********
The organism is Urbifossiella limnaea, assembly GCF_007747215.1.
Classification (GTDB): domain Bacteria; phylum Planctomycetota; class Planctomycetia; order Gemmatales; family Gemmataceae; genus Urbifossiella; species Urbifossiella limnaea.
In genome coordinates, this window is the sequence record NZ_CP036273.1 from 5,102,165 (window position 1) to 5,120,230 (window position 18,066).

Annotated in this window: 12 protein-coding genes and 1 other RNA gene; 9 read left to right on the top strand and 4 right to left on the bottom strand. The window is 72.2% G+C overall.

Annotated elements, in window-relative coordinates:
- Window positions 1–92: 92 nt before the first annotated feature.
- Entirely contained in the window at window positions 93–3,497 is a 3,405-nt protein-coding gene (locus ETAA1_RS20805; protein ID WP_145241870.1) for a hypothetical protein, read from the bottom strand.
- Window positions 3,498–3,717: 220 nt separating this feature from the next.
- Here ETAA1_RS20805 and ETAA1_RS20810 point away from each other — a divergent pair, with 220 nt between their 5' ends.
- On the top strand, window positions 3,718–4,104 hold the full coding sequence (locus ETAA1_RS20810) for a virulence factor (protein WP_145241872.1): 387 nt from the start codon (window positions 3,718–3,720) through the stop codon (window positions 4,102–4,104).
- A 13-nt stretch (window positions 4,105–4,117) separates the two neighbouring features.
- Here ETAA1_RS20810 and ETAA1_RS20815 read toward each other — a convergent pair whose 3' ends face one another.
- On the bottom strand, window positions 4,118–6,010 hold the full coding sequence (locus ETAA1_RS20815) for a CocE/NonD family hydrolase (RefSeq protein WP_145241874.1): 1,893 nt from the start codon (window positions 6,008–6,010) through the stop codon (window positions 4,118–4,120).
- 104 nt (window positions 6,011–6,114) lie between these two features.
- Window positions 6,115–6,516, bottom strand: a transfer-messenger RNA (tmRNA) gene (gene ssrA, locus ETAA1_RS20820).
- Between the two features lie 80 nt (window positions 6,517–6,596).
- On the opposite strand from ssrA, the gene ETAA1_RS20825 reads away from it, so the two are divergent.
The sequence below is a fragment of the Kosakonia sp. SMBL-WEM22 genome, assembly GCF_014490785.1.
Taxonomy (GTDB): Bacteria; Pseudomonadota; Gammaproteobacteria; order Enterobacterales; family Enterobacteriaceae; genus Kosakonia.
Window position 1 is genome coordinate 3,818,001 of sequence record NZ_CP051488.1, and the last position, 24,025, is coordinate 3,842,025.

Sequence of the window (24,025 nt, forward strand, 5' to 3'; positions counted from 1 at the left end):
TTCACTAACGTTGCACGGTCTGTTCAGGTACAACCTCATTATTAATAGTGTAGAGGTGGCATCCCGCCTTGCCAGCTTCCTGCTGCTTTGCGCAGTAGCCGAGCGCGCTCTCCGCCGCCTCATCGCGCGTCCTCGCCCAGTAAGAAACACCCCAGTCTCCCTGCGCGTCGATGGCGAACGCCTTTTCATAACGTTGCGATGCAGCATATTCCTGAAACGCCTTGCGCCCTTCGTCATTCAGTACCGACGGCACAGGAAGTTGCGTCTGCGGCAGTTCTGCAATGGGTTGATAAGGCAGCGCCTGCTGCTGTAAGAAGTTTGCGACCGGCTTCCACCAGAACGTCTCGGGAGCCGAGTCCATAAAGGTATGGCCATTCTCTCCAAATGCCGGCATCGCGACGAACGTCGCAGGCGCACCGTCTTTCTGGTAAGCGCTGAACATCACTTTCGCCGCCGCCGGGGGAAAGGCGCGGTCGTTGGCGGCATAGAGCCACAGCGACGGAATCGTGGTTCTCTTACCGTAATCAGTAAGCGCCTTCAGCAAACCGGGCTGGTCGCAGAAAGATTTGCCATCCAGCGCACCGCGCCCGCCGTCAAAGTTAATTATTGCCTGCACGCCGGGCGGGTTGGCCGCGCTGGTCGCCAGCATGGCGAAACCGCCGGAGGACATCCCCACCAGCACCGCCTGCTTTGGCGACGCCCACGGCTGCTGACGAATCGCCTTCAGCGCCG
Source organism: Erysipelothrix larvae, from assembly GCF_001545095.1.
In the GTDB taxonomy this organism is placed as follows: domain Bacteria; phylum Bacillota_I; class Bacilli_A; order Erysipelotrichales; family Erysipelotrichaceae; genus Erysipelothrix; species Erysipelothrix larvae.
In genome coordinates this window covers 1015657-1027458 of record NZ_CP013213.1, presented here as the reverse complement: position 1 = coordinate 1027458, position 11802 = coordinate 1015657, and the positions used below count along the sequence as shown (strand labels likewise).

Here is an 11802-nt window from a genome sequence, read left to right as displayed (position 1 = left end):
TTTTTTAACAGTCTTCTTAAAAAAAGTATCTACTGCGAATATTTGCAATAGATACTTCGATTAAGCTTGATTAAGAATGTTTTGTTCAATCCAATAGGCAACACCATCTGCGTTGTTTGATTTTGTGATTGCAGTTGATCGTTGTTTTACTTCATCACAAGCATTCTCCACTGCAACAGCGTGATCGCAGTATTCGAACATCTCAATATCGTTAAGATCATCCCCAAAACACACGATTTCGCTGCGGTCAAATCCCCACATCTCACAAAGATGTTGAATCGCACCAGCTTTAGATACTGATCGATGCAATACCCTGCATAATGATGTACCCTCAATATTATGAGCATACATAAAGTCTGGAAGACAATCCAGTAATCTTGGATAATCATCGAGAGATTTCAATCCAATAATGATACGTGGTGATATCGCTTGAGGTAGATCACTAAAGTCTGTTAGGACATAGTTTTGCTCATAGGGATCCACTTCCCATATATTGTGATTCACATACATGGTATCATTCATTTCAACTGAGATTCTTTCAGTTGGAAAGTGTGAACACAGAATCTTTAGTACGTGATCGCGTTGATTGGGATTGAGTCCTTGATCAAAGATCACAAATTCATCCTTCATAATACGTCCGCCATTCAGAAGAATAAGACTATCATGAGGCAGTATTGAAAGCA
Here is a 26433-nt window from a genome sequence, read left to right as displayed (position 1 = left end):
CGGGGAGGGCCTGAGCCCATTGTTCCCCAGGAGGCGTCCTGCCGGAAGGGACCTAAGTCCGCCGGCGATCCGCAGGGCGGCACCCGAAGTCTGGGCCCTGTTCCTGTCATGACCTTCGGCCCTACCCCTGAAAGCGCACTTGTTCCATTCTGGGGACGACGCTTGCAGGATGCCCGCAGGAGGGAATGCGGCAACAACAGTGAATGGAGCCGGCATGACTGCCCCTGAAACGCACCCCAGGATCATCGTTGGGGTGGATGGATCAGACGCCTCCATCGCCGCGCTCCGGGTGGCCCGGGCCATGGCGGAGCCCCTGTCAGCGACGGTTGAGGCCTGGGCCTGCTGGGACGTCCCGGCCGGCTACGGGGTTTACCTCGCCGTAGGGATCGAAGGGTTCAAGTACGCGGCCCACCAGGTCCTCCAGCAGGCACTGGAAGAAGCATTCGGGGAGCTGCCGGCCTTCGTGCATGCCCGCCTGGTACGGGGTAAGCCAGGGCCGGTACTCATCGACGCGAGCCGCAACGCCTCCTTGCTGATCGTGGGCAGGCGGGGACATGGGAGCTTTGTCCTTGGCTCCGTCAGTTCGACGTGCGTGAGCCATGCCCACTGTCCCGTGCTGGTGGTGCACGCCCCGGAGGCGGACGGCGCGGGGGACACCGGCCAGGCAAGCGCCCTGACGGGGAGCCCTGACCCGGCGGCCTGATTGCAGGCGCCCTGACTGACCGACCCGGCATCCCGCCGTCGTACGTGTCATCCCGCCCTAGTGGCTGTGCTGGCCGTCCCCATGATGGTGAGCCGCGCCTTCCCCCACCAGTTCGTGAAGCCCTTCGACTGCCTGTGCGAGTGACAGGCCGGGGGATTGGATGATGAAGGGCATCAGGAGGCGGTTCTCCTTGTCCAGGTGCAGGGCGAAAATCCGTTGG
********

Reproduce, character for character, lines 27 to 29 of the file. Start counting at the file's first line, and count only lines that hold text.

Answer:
TTTTTTAACAGTCTTCTTAAAAAAAGTATCTACTGCGAATATTTGCAATAGATACTTCGATTAAGCTTGATTAAGAATGTTTTGTTCAATCCAATAGGCAACACCATCTGCGTTGTTTGATTTTGTGATTGCAGTTGATCGTTGTTTTACTTCATCACAAGCATTCTCCACTGCAACAGCGTGATCGCAGTATTCGAACATCTCAATATCGTTAAGATCATCCCCAAAACACACGATTTCGCTGCGGTCAAATCCCCACATCTCACAAAGATGTTGAATCGCACCAGCTTTAGATACTGATCGATGCAATACCCTGCATAATGATGTACCCTCAATATTATGAGCATACATAAAGTCTGGAAGACAATCCAGTAATCTTGGATAATCATCGAGAGATTTCAATCCAATAATGATACGTGGTGATATCGCTTGAGGTAGATCACTAAAGTCTGTTAGGACATAGTTTTGCTCATAGGGATCCACTTCCCATATATTGTGATTCACATACATGGTATCATTCATTTCAACTGAGATTCTTTCAGTTGGAAAGTGTGAACACAGAATCTTTAGTACGTGATCGCGTTGATTGGGATTGAGTCCTTGATCAAAGATCACAAATTCATCCTTCATAATACGTCCGCCATTCAGAAGAATAAGACTATCATGAGGCAGTATTGAAAGCA
Here is a 26433-nt window from a genome sequence, read left to right as displayed (position 1 = left end):
CGGGGAGGGCCTGAGCCCATTGTTCCCCAGGAGGCGTCCTGCCGGAAGGGACCTAAGTCCGCCGGCGATCCGCAGGGCGGCACCCGAAGTCTGGGCCCTGTTCCTGTCATGACCTTCGGCCCTACCCCTGAAAGCGCACTTGTTCCATTCTGGGGACGACGCTTGCAGGATGCCCGCAGGAGGGAATGCGGCAACAACAGTGAATGGAGCCGGCATGACTGCCCCTGAAACGCACCCCAGGATCATCGTTGGGGTGGATGGATCAGACGCCTCCATCGCCGCGCTCCGGGTGGCCCGGGCCATGGCGGAGCCCCTGTCAGCGACGGTTGAGGCCTGGGCCTGCTGGGACGTCCCGGCCGGCTACGGGGTTTACCTCGCCGTAGGGATCGAAGGGTTCAAGTACGCGGCCCACCAGGTCCTCCAGCAGGCACTGGAAGAAGCATTCGGGGAGCTGCCGGCCTTCGTGCATGCCCGCCTGGTACGGGGTAAGCCAGGGCCGGTACTCATCGACGCGAGCCGCAACGCCTCCTTGCTGATCGTGGGCAGGCGGGGACATGGGAGCTTTGTCCTTGGCTCCGTCAGTTCGACGTGCGTGAGCCATGCCCACTGTCCCGTGCTGGTGGTGCACGCCCCGGAGGCGGACGGCGCGGGGGACACCGGCCAGGCAAGCGCCCTGACGGGGAGCCCTGACCCGGCGGCCTGATTGCAGGCGCCCTGACTGACCGACCCGGCATCCCGCCGTCGTACGTGTCATCCCGCCCTAGTGGCTGTGCTGGCCGTCCCCATGATGGTGAGCCGCGCCTTCCCCCACCAGTTCGTGAAGCCCTTCGACTGCCTGTGCGAGTGACAGGCCGGGGGATTGGATGATGAAGGGCATCAGGAGGCGGTTCTCCTTGTCCAGGTGCAGGGCGAAAATCCGTTGG